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Biao Xiang’s research addresses various types of migration – internal and international, unskilled and highly skilled, emigration and return migration, and the places and people left behind – in China, India and other parts of Asia. Through the lens of migration, he has examined a wide range of political economy issues, including state-society relations, labour, social reproduction, and mobility governance. In his recent research he asks why commercial recruitment intermediaries have become so prominent in unskilled labour migration in east Asia – a finding that contradicts the assumption that modern institutions and technologies have a dis-embedding and dis-intermediating effect.

Currently Xiang is re-examining the multifaceted implications of mobility and immobility for societies and individuals, as evidenced during the COVID-19 pandemic. In addition he is studying social debates in China, social research practices in the global South, and new patterns of economic circulation.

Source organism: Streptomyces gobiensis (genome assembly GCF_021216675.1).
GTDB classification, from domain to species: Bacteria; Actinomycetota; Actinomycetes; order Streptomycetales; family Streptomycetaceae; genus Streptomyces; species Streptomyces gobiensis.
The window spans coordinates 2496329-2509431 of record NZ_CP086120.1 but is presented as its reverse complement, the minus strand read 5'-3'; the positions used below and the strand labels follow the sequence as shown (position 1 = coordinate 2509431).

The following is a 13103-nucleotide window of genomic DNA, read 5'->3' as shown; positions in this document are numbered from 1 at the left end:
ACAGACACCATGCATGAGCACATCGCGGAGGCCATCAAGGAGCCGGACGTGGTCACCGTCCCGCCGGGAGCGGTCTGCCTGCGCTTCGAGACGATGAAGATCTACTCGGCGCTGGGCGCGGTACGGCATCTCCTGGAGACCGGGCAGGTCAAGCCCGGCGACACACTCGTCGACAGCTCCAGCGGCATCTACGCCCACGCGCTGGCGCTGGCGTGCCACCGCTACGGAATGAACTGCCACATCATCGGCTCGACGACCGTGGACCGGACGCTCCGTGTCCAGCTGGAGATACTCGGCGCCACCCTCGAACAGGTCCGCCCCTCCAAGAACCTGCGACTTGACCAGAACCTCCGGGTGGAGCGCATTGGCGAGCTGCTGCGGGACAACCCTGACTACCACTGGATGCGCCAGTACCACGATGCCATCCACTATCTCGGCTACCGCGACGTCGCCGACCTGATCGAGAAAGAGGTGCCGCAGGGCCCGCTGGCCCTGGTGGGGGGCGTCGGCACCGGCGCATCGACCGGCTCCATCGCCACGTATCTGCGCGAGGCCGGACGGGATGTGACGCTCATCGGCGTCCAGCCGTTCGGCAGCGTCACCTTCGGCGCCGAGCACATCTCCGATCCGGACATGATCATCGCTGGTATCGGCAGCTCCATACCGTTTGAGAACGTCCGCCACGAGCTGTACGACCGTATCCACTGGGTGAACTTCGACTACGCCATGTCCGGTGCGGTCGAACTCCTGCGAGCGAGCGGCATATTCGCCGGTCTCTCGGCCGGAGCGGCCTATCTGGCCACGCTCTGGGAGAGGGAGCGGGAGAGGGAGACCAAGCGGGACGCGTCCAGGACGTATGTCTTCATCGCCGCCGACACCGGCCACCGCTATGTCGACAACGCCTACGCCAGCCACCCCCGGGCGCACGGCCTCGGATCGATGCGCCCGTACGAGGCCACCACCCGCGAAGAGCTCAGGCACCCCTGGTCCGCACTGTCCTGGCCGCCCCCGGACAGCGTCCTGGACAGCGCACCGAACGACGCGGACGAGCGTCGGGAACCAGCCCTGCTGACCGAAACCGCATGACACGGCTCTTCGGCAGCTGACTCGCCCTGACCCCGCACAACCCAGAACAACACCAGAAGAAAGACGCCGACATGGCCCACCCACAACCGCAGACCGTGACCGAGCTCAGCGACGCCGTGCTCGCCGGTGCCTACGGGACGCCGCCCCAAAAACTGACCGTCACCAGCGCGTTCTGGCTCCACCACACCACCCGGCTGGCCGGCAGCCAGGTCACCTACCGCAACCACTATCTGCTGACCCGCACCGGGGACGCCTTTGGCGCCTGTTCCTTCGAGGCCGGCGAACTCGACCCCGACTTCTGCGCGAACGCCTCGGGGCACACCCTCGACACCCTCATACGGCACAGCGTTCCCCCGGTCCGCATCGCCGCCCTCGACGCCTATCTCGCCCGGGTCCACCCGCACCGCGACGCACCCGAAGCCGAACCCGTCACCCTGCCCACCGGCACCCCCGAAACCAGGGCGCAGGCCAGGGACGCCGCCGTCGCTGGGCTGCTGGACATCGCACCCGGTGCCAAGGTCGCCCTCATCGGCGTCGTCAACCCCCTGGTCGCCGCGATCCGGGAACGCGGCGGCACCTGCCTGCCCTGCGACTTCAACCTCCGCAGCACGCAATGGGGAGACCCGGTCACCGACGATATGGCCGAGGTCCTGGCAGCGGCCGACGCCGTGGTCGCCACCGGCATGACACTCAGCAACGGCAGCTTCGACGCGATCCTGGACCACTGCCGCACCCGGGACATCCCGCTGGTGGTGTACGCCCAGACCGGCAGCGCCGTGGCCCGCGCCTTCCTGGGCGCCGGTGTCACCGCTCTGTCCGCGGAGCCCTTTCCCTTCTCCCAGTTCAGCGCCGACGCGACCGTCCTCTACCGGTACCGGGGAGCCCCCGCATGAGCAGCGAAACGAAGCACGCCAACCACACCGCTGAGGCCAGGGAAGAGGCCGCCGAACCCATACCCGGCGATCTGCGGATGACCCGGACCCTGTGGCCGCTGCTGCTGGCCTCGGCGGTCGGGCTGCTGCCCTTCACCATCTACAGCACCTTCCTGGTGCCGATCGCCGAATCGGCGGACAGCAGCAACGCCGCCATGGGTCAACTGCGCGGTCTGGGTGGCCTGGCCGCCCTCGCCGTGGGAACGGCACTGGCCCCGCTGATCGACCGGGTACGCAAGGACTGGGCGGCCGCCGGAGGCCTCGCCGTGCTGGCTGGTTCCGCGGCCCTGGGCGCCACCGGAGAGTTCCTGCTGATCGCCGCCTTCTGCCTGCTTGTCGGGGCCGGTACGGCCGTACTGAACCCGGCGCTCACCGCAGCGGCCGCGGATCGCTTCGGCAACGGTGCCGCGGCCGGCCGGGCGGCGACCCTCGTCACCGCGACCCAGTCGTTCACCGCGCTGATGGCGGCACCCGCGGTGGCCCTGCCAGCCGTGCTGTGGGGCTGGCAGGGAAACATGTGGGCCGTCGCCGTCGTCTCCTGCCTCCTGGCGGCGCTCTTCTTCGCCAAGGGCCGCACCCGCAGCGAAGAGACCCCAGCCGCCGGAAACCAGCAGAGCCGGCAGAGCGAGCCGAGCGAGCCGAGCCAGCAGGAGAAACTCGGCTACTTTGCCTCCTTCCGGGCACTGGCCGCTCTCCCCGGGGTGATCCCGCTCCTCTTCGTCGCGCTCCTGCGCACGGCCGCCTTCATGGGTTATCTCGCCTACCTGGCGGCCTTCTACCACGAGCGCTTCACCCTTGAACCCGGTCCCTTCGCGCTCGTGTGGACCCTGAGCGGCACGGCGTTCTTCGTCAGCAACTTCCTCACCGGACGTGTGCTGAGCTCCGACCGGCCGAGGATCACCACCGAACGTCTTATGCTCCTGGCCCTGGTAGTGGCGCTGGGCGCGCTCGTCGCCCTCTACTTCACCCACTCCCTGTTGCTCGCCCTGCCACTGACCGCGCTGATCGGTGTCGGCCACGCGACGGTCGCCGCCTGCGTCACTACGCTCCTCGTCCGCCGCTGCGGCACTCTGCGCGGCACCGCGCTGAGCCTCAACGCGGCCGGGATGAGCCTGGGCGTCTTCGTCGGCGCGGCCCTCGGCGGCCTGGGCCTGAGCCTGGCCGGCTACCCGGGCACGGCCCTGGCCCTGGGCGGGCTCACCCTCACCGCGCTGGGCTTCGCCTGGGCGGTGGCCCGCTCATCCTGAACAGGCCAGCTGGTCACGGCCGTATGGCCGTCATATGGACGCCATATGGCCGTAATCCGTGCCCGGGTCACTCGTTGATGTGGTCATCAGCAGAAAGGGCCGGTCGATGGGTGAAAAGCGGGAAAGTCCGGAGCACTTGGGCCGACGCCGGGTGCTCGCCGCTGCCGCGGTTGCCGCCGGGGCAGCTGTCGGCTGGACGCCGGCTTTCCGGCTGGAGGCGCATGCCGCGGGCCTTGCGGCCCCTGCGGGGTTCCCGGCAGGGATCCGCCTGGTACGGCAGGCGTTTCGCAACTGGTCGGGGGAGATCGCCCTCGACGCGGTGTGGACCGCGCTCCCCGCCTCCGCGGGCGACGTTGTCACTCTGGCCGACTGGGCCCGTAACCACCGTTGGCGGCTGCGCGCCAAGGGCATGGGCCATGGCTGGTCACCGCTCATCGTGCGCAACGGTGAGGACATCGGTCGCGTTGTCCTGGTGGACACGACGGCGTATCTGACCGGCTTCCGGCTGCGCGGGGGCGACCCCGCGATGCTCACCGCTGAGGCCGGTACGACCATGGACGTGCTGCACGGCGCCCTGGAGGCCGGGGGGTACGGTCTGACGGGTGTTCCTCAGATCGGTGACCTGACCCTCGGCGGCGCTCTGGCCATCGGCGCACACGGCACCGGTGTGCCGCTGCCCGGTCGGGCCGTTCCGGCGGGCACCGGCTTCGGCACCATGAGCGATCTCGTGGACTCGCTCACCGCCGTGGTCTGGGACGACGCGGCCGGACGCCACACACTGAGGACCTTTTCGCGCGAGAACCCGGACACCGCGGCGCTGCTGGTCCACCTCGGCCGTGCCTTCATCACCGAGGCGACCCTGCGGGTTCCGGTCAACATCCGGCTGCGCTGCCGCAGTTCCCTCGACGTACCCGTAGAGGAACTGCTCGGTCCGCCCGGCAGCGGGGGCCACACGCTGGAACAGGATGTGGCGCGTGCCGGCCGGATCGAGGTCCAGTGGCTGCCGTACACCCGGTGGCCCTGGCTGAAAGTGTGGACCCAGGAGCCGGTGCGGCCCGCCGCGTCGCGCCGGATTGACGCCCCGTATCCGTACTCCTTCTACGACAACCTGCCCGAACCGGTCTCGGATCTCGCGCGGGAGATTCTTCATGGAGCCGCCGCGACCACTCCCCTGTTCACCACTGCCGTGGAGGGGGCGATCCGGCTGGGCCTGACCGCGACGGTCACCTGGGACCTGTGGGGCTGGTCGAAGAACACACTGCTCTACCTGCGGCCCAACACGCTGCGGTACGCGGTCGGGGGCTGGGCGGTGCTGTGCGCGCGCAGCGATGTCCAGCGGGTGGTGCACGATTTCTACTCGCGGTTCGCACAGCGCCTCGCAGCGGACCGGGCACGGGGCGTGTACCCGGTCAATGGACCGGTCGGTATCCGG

Biao Xiang studied sociology at Beijing University, China, and received his PhD in social anthropology from the University of Oxford, UK. He worked at Oxford from 2004. Xiang is the winner of the 2008 Anthony Leeds Prize for his book Global Bodyshopping and the 2012 William L. Holland Prize for his article ‘Predatory Princes’. His 2000 Chinese book 跨越边界的社区 (published in English as Transcending Boundaries, 2005) was reprinted in 2018 as a contemporary classic. His work has been translated into Japanese, French, Korean, Spanish, and Italian.

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